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Summary: Our witness is compromised because we dash about with urgency but no direction. We have not yet gotten past our fear of embarrassment when sharing our witness, nor have we acknowledged the urgency of witnessing.

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Takoma Park Baptist Church, Washington, DC January 12, 1986

It was the Mad Hatter, wasn't it, who in one version of “Alice in Wonderland” spent his energies darting around the scene, here and there, hither and thither, screaming at the top of his voice, "I'm late, I'm late, for a very important date." The fact that no one ever identified exactly what that date was or when it was was of no importance; the important thing, the significant thing was that the dear brother knew he was late, late, late, late for some very important if unknown date.

Being on time and knowing what you're on time for is a real art. I don't know how many meetings I've hurried off to, anxious and bothered because I suspected I was going to be late, only to arrive and find out I'm the first one there and that the others are not sure when they are coming or what they are going to do when they get there. And I feel very much like our friend the Mad Hatter, "I'm late, I'm late, for a very important date," if only I knew what it was and why it was so all-important. Being on time but at the same time knowing what you are doing and why it's important to be there is a real art.

And I’ve discovered, too, that we all have different kinds of clocks inside us. We all have our own definitions of what it is to be on time. And it depends on lots of things, including the occasion. If you are as Anglo-Saxon as I am then you think that if something starts at 9 o’clock, then you should be there at 8 forty-five and if you are there at 8 fifty-nine you are late. Now that's fine when it comes to Sunday morning worship since when we are late you know who has to give up a piece of his sermon. But when you are going to a party at somebody's house and you show up at 8 forty-five you are likely to catch her in her curlers and him trying to light the barbecue fire. Late is sometimes on time and early is sometimes late and on and on. As I say, being on time, getting your timing right, and knowing when to be there, that's a real art.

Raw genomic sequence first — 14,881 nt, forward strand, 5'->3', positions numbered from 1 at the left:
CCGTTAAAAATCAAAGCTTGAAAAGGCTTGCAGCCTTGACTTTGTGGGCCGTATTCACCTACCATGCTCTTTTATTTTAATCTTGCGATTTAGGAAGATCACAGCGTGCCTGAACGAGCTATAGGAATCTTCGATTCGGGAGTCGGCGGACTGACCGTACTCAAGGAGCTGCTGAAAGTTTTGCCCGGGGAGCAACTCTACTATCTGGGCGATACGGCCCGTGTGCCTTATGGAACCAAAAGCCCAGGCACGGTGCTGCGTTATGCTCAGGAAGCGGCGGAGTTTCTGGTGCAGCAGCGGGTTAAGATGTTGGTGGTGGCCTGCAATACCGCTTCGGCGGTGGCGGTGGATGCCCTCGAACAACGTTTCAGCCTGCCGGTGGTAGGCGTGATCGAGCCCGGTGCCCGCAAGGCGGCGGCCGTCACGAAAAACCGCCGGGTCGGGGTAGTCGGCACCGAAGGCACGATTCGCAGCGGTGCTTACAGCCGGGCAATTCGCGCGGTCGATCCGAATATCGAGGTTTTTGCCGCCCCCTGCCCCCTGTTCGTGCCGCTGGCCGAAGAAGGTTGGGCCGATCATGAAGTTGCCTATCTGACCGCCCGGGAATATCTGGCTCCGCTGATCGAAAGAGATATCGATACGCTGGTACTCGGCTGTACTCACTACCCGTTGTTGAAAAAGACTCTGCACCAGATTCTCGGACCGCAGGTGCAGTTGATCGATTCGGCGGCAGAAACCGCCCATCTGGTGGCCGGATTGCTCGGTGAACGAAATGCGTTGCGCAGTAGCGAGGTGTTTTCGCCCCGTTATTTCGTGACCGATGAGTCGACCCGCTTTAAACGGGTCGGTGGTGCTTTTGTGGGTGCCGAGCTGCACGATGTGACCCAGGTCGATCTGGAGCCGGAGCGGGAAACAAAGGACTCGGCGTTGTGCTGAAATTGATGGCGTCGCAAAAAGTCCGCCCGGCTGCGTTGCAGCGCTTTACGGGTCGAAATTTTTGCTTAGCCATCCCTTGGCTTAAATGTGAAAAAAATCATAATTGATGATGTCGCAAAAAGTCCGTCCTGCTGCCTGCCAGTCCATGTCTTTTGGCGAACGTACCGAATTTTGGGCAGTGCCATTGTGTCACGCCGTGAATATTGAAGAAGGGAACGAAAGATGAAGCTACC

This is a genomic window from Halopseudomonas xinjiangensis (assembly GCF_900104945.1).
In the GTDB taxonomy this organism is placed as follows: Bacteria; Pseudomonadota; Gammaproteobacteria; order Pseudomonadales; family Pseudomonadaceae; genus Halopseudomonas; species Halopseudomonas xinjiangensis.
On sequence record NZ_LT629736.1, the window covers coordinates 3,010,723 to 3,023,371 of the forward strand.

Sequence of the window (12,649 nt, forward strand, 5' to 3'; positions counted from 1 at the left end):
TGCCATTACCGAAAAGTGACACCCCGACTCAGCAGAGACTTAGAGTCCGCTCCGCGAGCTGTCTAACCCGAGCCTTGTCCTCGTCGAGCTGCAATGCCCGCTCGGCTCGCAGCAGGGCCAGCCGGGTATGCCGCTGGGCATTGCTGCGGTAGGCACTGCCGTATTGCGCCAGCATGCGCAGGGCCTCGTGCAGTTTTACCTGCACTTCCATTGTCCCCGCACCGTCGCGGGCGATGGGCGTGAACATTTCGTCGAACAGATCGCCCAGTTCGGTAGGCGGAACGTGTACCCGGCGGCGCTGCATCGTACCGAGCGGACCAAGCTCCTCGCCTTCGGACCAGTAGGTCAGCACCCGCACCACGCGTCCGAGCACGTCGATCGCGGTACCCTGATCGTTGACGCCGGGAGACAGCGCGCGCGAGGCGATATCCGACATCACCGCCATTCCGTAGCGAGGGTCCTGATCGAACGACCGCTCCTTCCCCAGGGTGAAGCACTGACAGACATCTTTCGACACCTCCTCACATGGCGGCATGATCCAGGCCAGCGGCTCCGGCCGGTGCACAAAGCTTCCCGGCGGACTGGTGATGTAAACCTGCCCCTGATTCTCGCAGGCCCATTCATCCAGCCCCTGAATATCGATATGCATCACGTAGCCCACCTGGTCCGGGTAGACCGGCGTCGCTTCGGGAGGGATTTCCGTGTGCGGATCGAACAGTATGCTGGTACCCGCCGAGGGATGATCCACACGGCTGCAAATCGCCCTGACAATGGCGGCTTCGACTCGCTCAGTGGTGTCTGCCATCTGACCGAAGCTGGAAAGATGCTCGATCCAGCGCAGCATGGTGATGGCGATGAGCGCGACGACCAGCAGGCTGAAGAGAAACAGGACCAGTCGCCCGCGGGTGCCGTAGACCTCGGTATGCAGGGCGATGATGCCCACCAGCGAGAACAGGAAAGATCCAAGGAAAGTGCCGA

Now it strikes me that it is never more an art when it has to do with selecting a time to offer a witness for Christ. There is a sense of timing that goes with the work of being an evangelist. And the problem is that a good many of us are like the Mad Hatter, running about the scene, screeching at the top of our voices, “I'm late, I'm late, for a very important date.” We know we need to be about the task of witnessing, we have bought the idea in theory that somebody out there needs us, needs to hear what we have to say, and we know we haven't done much with It, so, when It comes to witnessing, "I’m late, I'm late,” but at the same time we have never learned how to get the timing right, we have delayed and delayed and delayed, we have hemmed and hawed so long that we've lost our way, we've forgotten how to read the signs of the times. And we're late, we're late, for a very important date. Except, what was it exactly? And how do I know when and how to offer my witness? Is it urgent at all? Is there a right time to do this? Do I need to be at it, soon, now, maybe, and how?


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